For the next two weeks, Israeli operations focused on controlling open areas and encircling towns and refugee camps but stopped short of making deep incursions into densely populated areas. After heavy fighting on the outskirts of the northern district of Gaza City, the Israeli army then widened its attacks to Khan Yunis in southern Gaza, and the Israeli government announced on 11 January that army reserves would be called up. As the war spilled into a third week with much the same pattern as before, international pressure on Israel began to grow, with the International Committee of the Red Cross expressing concern at Palestinian civilian casualties. On 11 January, Israel launched its deepest ground incursions into Gaza City, conducting a two-front assault resulting in some of the heaviest fighting since the war began, causing many residents to flee and swelling to 90,000 the number of Gazans who had left their homes.

During the next week of fighting, Israel significantly increased its air and naval attacks (even as Egypt was trying to broker a cease-fire) in an evident attempt to improve its bargaining position and defer the need to move on to Phase Three, which would entail heavy Israeli casualties and bear a high domestic and international political cost. On 15 January, Israel bombed an UNRWA compound in Gaza City with high-explosive and white phosphorous shells; the compound had sheltered 700 civilians. The attack created an international outcry. Over the next two days and as diplomatic activity for a cease-fire intensified, Israel escalated its strikes including a final massive bombardment of more than 100 tunnels along the Rafah border. On 18 January 2009, a cease-fire agreement was reached, twenty-three days after Israel launched the attack; the Israeli withdrawal was completed on 21 January.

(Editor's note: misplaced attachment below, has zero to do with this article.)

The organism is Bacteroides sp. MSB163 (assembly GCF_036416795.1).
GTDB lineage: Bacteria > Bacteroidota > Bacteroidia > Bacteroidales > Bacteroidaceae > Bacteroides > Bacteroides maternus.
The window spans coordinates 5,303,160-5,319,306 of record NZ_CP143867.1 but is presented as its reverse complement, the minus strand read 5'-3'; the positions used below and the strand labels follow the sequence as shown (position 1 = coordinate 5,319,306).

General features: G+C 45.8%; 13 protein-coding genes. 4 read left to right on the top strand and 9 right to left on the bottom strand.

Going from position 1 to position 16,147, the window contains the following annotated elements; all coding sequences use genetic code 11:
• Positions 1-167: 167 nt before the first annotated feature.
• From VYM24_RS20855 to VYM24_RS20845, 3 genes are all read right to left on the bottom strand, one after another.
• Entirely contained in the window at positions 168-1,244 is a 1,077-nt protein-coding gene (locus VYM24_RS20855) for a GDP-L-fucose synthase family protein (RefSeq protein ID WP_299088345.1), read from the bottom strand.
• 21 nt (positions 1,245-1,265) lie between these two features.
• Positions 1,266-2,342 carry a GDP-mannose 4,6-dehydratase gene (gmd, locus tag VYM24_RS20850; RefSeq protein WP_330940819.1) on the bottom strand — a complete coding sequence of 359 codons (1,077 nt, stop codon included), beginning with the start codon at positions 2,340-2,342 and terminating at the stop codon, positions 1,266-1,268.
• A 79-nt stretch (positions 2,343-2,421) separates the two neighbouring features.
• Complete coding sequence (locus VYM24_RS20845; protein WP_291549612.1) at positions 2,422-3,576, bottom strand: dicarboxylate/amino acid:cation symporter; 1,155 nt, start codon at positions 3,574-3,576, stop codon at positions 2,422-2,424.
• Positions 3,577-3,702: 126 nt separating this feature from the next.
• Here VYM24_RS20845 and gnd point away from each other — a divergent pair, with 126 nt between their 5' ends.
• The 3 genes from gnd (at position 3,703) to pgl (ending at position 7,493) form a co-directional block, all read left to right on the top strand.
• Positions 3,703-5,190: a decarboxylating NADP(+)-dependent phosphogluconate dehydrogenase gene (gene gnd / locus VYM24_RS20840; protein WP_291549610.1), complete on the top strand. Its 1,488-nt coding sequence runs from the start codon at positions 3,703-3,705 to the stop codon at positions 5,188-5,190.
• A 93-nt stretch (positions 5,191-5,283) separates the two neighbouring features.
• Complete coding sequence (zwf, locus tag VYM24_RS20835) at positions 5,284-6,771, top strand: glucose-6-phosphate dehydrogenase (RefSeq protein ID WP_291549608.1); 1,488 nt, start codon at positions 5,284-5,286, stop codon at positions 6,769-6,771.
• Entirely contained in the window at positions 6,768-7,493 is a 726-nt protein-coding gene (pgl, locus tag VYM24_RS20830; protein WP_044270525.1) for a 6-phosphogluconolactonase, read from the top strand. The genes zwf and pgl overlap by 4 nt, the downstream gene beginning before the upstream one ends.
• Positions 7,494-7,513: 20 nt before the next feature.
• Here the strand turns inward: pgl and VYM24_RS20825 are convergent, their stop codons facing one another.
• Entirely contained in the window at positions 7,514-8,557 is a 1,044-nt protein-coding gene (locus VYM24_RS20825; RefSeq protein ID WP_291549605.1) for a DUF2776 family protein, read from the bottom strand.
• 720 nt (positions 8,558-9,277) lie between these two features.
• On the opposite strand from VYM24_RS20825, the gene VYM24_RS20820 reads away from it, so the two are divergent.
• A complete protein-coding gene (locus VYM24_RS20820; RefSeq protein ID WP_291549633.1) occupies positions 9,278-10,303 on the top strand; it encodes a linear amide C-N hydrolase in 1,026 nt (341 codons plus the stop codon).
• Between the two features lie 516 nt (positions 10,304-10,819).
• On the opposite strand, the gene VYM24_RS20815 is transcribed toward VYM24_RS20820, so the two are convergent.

Casualties and losses

The figures for Palestinian casualties are mostly in the same range. The Palestinian Centre for Human Rights, generally considered the most reliable source, gave a total of 1,417 killed, including 926 civilians (65 percent), 255 civil police not engaged in hostilities (18 percent), and 236 fighters (17 percent). Among the civilians, 313 children were killed (22 percent of the total number of Palestinians killed), 116 women (8 percent of the total), and at least 7 medical workers (1 percent of the total). The estimate of total Palestinians wounded was “over 5,000.” Israel reported 1,166 Palestinians killed, classifying 709 as “terror operatives” and 295 as “noncombatants” (including 89 children [under 16] and 49 women), with the remaining 162 of “uncertain status.” Israel reported 14 fatalities: 3 Israeli civilians and 1 soldier killed by Palestinian fire inside Israel; 4 soldiers killed by friendly fire inside Gaza; and 6 soldiers killed by Palestinians inside Gaza. Israel reported 336 soldiers and another 182 civilians wounded. Some 6,400 Palestinian homes were destroyed and 46,000 heavily damaged, leaving 100,000 Palestinians homeless. Government installations, educational and religious institutions, industrial facilities, and public infrastructure were devastated, with total property damage estimated at $1.6–$1.9 billion. Palestinian rocket fire caused massive disruption in Israel: roughly 800,000 people over a large area were within rocket range. Israeli public schools and universities closed throughout the southern part of the country, and at least 584 persons suffering from shock and “anxiety syndrome.”

Analysis and assessment